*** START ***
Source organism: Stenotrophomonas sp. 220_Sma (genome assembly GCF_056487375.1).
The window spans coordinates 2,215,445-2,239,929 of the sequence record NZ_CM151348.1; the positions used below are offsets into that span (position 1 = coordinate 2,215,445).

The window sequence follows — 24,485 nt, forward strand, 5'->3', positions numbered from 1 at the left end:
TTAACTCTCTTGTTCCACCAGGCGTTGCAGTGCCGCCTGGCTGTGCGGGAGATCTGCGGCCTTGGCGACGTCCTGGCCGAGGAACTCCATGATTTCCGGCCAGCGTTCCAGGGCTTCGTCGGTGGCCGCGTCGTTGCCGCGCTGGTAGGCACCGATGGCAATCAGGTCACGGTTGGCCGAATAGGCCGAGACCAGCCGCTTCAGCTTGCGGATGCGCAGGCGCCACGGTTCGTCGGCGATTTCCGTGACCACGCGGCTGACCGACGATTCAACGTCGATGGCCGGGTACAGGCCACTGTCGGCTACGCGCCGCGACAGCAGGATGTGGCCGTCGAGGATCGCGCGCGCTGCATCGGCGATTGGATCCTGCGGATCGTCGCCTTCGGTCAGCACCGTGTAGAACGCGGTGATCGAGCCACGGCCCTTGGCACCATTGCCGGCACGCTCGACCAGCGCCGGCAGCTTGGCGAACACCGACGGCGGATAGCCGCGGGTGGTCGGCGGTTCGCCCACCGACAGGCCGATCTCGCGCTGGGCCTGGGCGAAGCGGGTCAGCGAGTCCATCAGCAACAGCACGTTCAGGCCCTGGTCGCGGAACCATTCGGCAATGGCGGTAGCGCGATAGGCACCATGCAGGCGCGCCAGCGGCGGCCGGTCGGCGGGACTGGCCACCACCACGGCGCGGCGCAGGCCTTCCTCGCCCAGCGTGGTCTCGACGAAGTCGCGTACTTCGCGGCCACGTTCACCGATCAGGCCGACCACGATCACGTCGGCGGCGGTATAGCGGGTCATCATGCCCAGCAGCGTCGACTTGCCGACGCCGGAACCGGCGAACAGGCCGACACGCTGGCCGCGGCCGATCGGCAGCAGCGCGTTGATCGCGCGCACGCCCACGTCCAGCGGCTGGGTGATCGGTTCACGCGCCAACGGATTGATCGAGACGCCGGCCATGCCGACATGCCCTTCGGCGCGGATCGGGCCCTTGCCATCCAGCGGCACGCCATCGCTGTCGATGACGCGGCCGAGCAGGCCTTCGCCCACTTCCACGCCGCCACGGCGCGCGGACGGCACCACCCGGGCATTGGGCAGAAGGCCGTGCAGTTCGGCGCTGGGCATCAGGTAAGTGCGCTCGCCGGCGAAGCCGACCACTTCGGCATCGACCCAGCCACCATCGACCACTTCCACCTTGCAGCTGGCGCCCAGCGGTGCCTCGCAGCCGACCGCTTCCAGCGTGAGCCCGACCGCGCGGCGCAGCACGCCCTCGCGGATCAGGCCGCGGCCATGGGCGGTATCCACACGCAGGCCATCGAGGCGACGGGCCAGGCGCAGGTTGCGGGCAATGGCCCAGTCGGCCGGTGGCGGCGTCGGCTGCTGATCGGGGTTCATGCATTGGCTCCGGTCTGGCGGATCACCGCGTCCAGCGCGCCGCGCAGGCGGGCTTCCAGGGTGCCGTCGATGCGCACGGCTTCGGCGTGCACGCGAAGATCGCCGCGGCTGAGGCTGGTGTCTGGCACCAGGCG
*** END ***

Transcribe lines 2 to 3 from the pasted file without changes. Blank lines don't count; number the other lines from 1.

The window spans coordinates 2,215,445-2,239,929 of the sequence record NZ_CM151348.1; the positions used below are offsets into that span (position 1 = coordinate 2,215,445).

The window sequence follows — 24,485 nt, forward strand, 5'->3', positions numbered from 1 at the left end: